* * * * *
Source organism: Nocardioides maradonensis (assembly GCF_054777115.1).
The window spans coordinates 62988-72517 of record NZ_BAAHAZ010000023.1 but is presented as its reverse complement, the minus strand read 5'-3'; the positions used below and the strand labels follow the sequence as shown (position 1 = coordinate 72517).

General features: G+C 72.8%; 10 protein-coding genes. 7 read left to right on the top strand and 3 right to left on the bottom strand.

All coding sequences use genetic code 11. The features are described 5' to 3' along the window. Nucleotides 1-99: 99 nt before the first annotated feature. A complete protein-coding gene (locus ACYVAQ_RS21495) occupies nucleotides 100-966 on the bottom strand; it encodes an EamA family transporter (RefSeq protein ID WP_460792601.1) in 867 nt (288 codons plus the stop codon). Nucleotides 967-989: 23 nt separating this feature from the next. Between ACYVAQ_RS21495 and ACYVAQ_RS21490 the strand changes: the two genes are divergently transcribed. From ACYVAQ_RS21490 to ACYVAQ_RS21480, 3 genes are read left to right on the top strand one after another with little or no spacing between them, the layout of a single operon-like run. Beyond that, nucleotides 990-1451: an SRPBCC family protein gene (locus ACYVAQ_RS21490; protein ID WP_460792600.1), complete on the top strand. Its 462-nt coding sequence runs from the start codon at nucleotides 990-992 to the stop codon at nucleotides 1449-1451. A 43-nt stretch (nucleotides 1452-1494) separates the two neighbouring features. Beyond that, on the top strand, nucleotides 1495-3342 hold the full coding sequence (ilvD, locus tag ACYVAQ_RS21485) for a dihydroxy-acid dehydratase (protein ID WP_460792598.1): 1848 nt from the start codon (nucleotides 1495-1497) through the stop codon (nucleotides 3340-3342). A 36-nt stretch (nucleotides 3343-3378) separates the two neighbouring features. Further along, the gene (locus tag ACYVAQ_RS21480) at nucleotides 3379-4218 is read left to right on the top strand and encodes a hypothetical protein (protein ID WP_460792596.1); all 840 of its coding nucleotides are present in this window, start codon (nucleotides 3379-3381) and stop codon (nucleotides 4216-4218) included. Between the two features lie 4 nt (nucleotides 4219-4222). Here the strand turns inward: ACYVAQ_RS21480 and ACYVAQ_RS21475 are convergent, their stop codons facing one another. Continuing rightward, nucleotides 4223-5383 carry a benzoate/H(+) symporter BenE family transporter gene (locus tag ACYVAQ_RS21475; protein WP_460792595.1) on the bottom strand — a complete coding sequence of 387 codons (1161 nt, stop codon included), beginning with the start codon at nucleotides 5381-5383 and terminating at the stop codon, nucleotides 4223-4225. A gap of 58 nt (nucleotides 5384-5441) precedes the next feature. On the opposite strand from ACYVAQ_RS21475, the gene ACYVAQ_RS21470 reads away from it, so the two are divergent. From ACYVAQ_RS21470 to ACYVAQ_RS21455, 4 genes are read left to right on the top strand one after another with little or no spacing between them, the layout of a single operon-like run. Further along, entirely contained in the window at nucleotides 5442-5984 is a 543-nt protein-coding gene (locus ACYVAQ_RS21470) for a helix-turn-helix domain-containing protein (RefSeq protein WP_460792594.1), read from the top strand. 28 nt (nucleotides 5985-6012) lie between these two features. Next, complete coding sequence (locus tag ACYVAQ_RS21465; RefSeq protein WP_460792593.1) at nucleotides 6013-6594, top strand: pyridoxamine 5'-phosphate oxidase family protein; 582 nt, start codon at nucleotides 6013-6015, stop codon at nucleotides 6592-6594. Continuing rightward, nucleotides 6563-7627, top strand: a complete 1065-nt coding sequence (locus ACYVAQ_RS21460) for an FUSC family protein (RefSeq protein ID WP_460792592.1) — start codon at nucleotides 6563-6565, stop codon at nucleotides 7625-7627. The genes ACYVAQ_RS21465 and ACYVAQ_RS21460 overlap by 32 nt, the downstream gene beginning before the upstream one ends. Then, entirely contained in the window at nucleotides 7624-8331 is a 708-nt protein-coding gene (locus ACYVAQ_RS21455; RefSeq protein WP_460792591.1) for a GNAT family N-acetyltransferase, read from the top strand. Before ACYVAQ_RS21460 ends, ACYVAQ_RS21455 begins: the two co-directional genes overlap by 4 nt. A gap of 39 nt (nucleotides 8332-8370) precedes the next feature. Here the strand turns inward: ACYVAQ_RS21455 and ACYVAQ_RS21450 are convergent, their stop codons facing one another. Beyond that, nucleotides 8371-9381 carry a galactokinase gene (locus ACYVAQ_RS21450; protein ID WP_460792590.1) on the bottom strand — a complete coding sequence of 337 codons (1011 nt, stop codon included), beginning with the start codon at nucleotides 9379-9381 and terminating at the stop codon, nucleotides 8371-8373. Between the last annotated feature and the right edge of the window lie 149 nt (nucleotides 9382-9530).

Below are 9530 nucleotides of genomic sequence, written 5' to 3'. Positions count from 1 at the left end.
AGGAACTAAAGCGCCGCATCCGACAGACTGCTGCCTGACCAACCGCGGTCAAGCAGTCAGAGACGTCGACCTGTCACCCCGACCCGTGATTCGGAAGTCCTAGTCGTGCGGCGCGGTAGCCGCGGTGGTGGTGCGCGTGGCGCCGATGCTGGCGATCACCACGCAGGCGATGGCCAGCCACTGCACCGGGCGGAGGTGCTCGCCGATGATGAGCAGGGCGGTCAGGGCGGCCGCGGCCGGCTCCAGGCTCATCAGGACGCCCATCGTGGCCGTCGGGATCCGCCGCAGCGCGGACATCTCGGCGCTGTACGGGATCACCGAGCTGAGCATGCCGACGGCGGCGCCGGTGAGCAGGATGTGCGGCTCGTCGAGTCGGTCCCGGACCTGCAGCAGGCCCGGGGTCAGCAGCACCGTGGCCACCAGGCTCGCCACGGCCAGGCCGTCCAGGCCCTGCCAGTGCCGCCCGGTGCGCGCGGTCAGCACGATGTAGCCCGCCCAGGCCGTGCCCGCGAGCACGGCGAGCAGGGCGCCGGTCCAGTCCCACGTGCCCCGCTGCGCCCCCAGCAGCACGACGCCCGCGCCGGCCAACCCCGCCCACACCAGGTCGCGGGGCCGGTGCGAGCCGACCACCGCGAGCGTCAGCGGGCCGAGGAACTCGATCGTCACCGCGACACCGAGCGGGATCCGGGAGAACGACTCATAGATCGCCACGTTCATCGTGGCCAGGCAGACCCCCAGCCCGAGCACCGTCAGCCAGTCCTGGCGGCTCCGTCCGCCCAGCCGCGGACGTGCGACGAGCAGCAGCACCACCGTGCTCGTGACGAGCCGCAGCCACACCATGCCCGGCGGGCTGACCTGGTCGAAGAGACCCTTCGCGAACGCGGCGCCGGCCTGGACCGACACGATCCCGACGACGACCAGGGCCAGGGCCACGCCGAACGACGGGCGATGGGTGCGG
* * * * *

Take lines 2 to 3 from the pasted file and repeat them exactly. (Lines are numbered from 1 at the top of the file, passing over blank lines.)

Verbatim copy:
The window spans coordinates 62988-72517 of record NZ_BAAHAZ010000023.1 but is presented as its reverse complement, the minus strand read 5'-3'; the positions used below and the strand labels follow the sequence as shown (position 1 = coordinate 72517).

General features: G+C 72.8%; 10 protein-coding genes. 7 read left to right on the top strand and 3 right to left on the bottom strand.